Onafhankelijk van geboortedata
De Amerikaanse predikant, blogger en dichter Chad Ashby bracht vier jaar door als DJ voor WSAJ, Grove City College Radio, voordat hij zich richtte op meer volwassen activiteiten op het Southern Seminary, waar hij de graad Master of Divinity behaalde. Hij is nu predikant aan de College Street Baptist Church in Newberry, South Carolina, waar hij nog steeds een schizofrene smaak cultiveert voor folk, hiphop, jazz, indie rock, funk en 4th c. hymnodie. Hij en zijn vrouw, Mindy, hebben drie jongens en hij blogt regelmatig op After + Math.
Uit: Dave Eggers’s The Circle : A Social Media Dystopia
« When it comes to dystopian novels, George Orwell’s 1984 has been the standard for over half a century. It is no surprise that David Eggers’s The Circle feels like an unashamed update of that foreboding work. In fact, Eggers has woven intentional homages throughout. The story is told from the perspective of Mae, a newly hired employee at The Circle (think Google, Apple, and Facebook rolled into one). The Circle is a blur of social media smiles and frowns (likes and dislikes) and constant a barrage of screens. Refusing to be flustered, Mae quickly adapts to the fast-paced culture and becomes determined to excel. As the story progresses, Mae faces difficult choices, each threatening to swallow more of her personal identity. She learns, perhaps too late, that The Circle has quite a voracious appetite.
Eggers presents a society where the general public willingly and enthusiastically surrenders the right to privacy. Throughout the book, The Circle rolls out various new technologies in Apple product-reveal fashion, each more worrying to the reader than the next. However, the exciting prospect of eradicating social evils like crime, child abduction, and disease creates a smoke-and-mirrors situation. The public cannot see past the flash and bang to the real dangers of these unbridled technologies. Each time The Circle rolls out a new concept, society cries out via social media for its instant and unequivocal adoption. And of course, The Circle is more than willing to oblige the cries of the mob.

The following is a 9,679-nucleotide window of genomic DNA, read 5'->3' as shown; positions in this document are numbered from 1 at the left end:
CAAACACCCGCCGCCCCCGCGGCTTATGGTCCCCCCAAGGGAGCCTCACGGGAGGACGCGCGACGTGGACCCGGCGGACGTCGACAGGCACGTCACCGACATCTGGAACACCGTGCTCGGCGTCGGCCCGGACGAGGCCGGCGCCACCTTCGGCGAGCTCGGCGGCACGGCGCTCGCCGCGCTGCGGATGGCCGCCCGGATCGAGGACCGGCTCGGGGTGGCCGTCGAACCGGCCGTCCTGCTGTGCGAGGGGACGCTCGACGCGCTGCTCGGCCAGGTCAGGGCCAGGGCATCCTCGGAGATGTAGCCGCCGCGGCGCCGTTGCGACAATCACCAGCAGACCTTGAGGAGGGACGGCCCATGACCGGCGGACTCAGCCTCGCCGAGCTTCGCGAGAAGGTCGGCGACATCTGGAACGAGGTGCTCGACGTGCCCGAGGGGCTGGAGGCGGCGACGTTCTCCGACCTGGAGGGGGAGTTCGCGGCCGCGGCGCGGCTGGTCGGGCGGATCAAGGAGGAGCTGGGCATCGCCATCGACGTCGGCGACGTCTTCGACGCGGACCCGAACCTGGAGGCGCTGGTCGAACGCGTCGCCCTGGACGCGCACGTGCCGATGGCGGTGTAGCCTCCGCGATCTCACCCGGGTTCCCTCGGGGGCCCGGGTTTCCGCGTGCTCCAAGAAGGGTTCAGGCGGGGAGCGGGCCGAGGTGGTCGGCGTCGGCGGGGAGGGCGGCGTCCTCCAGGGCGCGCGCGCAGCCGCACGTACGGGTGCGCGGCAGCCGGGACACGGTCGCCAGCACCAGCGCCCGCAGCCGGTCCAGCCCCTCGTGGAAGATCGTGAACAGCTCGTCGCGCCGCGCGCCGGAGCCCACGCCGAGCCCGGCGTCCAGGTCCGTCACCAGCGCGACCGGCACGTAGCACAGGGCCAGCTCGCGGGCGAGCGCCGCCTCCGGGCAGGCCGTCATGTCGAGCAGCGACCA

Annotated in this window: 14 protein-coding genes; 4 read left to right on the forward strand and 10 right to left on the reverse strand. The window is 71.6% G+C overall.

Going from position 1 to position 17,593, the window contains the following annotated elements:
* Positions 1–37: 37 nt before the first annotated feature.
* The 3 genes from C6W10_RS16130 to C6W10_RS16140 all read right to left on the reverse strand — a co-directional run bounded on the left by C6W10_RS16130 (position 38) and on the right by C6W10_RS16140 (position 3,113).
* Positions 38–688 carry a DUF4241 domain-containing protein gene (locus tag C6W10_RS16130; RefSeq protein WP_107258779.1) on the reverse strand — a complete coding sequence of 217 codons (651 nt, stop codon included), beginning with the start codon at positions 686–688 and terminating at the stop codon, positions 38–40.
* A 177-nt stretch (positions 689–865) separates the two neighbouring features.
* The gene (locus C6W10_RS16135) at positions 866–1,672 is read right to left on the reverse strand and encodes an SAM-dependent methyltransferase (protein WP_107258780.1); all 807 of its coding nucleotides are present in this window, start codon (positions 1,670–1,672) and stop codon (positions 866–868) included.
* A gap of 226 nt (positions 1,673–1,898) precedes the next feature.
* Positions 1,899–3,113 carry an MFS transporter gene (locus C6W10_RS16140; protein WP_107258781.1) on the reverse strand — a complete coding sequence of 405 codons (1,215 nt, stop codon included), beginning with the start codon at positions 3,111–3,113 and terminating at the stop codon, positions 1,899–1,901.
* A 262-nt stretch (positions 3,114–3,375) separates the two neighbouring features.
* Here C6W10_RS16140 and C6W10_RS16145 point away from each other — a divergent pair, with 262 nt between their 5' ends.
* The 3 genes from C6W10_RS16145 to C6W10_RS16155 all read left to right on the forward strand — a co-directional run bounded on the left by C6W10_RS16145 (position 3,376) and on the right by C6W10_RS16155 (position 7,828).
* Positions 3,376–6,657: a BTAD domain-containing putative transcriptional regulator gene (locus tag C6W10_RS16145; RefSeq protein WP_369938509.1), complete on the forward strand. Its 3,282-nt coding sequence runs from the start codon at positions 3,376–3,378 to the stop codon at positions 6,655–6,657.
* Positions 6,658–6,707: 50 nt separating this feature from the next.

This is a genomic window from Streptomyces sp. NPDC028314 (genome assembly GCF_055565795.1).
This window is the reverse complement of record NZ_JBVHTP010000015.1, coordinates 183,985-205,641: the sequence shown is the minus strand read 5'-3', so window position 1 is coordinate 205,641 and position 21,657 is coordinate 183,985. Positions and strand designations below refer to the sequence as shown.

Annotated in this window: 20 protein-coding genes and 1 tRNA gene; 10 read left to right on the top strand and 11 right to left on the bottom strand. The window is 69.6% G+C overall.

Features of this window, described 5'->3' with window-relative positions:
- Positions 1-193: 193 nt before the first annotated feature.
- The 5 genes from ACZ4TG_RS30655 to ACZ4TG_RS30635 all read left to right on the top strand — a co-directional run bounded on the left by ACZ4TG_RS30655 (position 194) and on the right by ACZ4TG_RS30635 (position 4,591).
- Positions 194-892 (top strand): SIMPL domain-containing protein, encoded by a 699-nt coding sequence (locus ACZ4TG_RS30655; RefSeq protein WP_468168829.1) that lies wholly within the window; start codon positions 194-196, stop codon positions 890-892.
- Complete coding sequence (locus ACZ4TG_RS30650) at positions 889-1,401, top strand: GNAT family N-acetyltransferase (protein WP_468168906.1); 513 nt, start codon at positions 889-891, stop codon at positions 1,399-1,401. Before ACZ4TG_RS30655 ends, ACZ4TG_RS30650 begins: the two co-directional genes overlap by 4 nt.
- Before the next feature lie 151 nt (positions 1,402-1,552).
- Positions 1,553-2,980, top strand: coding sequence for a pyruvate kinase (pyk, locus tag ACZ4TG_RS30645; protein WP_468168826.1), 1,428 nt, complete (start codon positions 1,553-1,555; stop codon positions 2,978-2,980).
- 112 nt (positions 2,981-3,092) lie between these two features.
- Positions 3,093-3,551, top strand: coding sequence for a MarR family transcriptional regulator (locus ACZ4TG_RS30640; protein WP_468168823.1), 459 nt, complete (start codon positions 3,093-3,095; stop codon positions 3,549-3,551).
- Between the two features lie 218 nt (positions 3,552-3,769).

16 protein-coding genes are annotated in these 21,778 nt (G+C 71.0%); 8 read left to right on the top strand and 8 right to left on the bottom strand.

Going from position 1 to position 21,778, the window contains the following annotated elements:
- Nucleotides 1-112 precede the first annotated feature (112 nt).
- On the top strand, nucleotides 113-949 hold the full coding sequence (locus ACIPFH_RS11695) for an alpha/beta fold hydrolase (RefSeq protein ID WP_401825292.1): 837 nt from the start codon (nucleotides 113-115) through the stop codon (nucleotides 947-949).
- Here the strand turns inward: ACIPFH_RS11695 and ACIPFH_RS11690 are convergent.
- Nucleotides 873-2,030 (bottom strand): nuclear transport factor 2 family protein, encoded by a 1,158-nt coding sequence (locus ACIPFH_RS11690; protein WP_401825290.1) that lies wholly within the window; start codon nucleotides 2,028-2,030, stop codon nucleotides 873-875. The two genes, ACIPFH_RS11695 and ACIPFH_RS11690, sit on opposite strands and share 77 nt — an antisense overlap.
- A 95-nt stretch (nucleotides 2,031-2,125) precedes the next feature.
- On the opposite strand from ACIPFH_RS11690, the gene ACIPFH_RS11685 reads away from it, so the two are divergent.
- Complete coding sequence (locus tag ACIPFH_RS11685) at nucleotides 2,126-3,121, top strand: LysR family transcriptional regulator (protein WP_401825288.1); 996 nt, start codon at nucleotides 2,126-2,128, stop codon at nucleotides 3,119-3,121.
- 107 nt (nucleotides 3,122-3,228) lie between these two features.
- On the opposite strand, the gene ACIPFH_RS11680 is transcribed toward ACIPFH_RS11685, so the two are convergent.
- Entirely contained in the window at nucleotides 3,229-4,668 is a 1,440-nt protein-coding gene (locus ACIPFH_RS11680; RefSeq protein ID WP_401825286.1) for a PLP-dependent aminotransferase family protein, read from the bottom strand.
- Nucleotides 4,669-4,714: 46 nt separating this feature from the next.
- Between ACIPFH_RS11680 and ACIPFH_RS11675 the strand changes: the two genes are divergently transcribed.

Like 1984, surveillance becomes a central tool of The Circle’s power. Cameras hidden on every beach, by city block, and in every house encourage conformity and discourage crime and aberrant behaviors. (To put things in perspective, Periscope was just coming out the summer I picked up this novel.) Politicians go “transparent,” wearing cameras at all times to prevent government corruption. Interestingly, in a world where Mae is never alone, we find that she is never fully herself. It’s a society where all citizens lose their true identities as they seek to maintain, primp, and improve their social media identity—the TruYou.
There is certain poetic irony to social media driving individuals further from one another. As the story develops, Mae becomes distant from everyone who matters in her life. By the close of the novel, she loses contact with her parents, her best friend, and her ex-boyfriend because of her involvement at The Circle. She takes solace in knowing that the online community will comfort her.“
Chad Ashby (College Street Baptist Church in Newberry)